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Local DREAAM House boys experience how liquid nitrogen can impact various materials.Uni High Students Bolster Local African-American Boys' Journey on the College Pipeline

January 10, 2019

On December 12, a number of University Laboratory High School (Uni High) students from the Students for a Better World (S4BW) club stayed after school in hopes of making the world a better place for twenty or so local boys. Mostly African Americans, the young boys were from the DREAAM House (Driven to Reach Academic Achievement for Males) program. Part of the Uni-DREAAM Connect partnership, the after-school outreach has this as its short-term goal: to expose young boys to fun and exciting learning opportunities, as well as mentoring. Its long-term goal? To reinforce academics, thus improving the youngsters' achievement so they can successfully navigate the educational pipeline from kindergarten to college.

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An Edison Middle School eighth grader places one of his pieces down while playing Tomb Raiders.GeoJam Helps Edison Eighth Graders Discover That Mathematics Is Fun

December 20, 2018

On Friday, December 14th, 26 Illinois undergraduate students who intend to one day teach mathematics visited Edison Middle School in Champaign as part of the Curriculum and Instruction (C&I) Department’s annual math outreach, GeoJam. In addition to allowing the school's 220 or so eighth graders to explore a variety of ways that mathematics can be used outside of their math class at school, through the event they discovered that teamwork can be helpful in problem solving. Plus, and probably most importantly, they also learned that math can be fun. This year’s GeoJam was organized by Gloriana Gonzalez, a C&I Professor in Math Education who was helping organize the event for the second year in a row, and C&I instructor Adam Poetzel, whose instructional focus is on the preparation and training of pre-service mathematics teachers to effectively teach diverse K–12 students..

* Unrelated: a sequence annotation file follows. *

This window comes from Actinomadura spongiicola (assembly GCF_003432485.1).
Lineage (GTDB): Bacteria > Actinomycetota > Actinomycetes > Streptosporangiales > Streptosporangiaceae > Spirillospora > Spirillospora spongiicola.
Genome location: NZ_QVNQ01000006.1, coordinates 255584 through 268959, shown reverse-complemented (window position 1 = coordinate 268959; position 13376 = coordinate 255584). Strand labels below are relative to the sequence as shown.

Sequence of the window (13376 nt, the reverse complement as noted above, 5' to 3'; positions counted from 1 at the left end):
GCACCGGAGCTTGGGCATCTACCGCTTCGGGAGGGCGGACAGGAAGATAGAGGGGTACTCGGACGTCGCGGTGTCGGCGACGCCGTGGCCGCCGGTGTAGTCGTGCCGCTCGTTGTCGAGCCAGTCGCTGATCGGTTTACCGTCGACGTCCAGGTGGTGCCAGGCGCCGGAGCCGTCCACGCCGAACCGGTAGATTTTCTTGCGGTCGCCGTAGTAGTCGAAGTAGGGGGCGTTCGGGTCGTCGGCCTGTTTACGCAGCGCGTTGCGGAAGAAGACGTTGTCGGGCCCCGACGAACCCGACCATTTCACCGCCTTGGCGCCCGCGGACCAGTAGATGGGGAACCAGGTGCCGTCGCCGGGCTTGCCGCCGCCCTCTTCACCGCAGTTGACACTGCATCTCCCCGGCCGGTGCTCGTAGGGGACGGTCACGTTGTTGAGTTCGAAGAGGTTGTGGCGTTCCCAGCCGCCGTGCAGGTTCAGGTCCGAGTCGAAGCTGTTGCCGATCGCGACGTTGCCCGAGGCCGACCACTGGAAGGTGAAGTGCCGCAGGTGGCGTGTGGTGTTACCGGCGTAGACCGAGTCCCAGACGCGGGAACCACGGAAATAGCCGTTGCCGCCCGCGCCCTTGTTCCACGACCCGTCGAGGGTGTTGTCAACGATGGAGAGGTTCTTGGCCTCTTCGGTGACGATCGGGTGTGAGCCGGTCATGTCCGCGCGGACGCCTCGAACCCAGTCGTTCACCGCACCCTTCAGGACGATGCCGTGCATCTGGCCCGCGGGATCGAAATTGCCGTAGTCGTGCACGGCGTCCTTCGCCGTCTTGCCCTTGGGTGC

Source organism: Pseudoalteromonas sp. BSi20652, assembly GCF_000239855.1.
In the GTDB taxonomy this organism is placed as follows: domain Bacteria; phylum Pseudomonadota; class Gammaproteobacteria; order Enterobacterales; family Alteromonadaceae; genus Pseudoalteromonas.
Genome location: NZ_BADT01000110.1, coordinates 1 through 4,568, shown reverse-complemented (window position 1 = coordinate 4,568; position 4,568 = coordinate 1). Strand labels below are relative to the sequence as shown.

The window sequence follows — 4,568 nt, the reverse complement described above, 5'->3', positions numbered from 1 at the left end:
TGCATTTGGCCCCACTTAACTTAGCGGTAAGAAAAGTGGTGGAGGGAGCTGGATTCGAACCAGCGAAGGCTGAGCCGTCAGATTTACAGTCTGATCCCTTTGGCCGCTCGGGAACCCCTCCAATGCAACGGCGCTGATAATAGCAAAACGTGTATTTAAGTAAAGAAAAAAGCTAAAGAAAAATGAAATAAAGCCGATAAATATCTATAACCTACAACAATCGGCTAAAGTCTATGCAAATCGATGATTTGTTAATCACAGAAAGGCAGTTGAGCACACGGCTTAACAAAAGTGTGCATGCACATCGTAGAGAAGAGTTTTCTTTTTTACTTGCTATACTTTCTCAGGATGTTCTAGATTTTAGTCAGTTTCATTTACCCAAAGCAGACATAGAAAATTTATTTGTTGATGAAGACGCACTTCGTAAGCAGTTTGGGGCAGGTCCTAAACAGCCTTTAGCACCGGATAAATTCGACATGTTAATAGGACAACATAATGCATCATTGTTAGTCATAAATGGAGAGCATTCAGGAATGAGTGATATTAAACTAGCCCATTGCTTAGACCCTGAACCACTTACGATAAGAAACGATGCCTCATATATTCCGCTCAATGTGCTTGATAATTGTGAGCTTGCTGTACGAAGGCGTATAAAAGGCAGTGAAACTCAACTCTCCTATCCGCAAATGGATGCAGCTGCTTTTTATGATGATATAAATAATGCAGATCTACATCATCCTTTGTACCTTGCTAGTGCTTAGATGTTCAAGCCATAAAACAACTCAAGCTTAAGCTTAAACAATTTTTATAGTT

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Liebenberg’s ME 270 End-of-Semester Main Project Presentations Showcase Students’ Manufacturability Redesigns

December 18, 2018

On Tuesday, December 11th, the top five teams in MechSE Professor Leon Liebenberg’s ME 270, Design for Manufacturability course presented their final projects before the entire class, as well as special guests, including some both current and emeritus professors and staff who contributed in some way to the students' projects. Attendees then voted on their favorite redesigned product.